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Note: This was originally published in 2019, and has been updated. 

(LifeSiteNews) – Twenty nine Christmases ago – our ninth together as man and wife – my wife Valerie and I experienced an unexpected miracle. 

After discovering we were infertile early in our marriage, we had employed the help of doctors to the extent our consciences would allow, and when that proved unfruitful we quickly and happily went to work with an adoption agency. A few years and thousands of dollars later, amid soul-crushing disappointment, we reluctantly gave up our hope of ever having children.   

We resigned ourselves to childlessness and tried to find comfort in the possibility of a lifetime of increased disposable income, of travel and other little luxuries. Over the next few years we put the thought of raising a family out of our minds. Or at least, we tried to.        

Then something extraordinary happened.   

Four days before Christmas, shortly after I had arrived home from work, the phone rang. On the other end of the line was a neighbor who explained that her sister was a foster parent for newborns, and that she was caring for a two-day-old baby boy who might be a difficult placement because he was biracial.   

“I understand this might be a door you don’t want to re-open,” she said, “but I thought I should let you know. Are you interested?”   

A bit dazed by the call, I thanked her and hung up the phone. My mind raced. Did I really want to risk tearing the scab off this deep wound, knowing that this could be another heartbreaking dead end?   

I said a quick prayer, and when my wife walked in the door I suggested we go out for dinner at our favorite restaurant.   

 Halfway through our second glasses of wine – amid the Christmas decorations and carols softly playing in the background – I told her about the phone call and popped the question.   

Over the next few days it was wonderful to witness the pure joy, peace, and hope return to my wife’s soul after having steeled herself against the pain of childlessness. Our celebration of the birth of the Christ Child that year took on new meaning as we at last could enter into the joy and anticipation of Mary and Joseph in a way that we hadn’t been privy to previously. 

Although it took a while to undergo another home study, Michael came to us just before Easter and, in a sense, resurrected our lives. For us, Michael was and always will be a miracle.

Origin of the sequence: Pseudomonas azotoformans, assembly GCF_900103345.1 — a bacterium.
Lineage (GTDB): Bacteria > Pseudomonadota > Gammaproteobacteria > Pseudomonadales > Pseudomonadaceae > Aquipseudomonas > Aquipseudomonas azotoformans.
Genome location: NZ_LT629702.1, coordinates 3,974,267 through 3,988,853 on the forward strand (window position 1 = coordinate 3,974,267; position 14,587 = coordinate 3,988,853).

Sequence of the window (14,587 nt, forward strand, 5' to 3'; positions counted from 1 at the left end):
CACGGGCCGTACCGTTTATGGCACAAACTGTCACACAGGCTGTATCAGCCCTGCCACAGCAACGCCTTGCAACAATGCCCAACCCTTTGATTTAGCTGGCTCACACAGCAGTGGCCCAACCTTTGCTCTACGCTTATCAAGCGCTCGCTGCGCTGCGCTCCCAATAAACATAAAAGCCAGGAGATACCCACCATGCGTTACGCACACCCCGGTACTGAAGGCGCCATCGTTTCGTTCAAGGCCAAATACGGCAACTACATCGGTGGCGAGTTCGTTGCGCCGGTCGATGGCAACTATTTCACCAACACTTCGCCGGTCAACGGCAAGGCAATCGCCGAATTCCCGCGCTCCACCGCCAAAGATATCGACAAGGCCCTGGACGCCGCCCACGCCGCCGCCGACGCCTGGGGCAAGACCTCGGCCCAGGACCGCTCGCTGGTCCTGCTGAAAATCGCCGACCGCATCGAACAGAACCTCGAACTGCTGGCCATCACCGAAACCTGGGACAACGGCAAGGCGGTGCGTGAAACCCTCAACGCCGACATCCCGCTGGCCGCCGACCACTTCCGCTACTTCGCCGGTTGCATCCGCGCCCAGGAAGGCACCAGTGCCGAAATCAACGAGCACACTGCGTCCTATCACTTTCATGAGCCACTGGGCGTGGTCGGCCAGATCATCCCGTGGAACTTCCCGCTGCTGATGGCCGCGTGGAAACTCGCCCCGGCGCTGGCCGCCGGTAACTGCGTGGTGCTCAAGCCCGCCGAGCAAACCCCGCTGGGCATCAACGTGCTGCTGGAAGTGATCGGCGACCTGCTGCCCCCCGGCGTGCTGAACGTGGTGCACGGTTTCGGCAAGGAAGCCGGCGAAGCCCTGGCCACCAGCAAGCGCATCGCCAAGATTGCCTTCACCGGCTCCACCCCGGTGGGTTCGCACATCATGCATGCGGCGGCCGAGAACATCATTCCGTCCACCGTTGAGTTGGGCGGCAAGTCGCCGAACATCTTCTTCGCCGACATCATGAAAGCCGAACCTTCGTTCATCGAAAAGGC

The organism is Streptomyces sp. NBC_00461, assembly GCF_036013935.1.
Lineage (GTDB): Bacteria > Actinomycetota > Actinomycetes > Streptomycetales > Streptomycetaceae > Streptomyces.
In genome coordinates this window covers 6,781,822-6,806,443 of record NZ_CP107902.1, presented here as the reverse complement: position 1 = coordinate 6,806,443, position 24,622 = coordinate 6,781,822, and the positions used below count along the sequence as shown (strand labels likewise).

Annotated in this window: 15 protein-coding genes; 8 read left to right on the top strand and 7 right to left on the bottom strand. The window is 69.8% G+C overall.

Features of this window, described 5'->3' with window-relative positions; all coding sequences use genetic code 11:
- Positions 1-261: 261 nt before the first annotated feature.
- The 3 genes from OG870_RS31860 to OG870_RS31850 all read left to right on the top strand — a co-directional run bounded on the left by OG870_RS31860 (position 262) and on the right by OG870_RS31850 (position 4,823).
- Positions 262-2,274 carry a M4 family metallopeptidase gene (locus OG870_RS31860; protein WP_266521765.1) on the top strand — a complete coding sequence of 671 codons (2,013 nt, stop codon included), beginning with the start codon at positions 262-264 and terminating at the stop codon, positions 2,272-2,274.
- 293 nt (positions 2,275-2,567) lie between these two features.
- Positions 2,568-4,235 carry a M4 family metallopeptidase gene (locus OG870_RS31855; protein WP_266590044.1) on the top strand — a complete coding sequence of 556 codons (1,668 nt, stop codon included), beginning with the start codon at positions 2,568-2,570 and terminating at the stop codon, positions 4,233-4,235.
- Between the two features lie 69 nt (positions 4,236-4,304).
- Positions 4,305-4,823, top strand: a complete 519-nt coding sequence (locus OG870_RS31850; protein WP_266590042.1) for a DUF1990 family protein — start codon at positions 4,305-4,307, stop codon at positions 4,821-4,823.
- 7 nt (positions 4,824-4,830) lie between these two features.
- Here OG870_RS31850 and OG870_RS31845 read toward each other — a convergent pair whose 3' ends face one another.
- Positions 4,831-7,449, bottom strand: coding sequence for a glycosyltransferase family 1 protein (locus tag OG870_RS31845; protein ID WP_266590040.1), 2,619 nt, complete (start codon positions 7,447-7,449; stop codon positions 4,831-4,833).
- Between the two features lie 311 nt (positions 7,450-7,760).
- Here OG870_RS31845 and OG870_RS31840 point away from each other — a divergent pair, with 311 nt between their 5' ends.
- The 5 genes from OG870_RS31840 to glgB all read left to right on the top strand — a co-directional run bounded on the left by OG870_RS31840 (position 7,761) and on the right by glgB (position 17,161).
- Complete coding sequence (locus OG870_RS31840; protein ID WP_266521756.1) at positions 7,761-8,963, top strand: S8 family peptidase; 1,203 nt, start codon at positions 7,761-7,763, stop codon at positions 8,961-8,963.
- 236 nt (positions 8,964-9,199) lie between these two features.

A second miracle 

Then, nearly two years later, another equally extraordinary event occurred.   

A few days after submitting the paperwork to the same agency seeking to adopt a second child, the phone again rang. It was the head of the agency. I naturally assumed she was simply calling to acknowledge receipt of our application. I was wrong.  

“Mr. Mainwaring, you’re not going to believe this but Michael’s birth mom just contacted us. She is eight months pregnant by the same man, and they both want you and Valerie to have the child.”   

Goosebumps popped up all over my arms and legs. At that moment I knew I was witnessing – and in the middle of – another miracle, a perfect answer to prayer that went beyond our wildest dreams, something that would never have occurred to us to even ask for.     

Just a few weeks later, we brought home Christopher. He, too, is and always will be a miracle.        

I’ll never forget that Christmas week nearly three decades ago, when out of the blue God showed His love toward us after we had given up hope.   

When we were completely unable to give each other a child, and every path had been blocked, God displayed his munificence toward us. Not once, but twice.   

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Doug Mainwaring is a journalist for LifeSiteNews, an author, and a marriage, family and children's rights activist.  He has testified before the United States Congress and state legislative bodies, originated and co-authored amicus briefs for the United States Supreme Court, and has been a guest on numerous TV and radio programs.  Doug and his family live in the Washington, DC suburbs.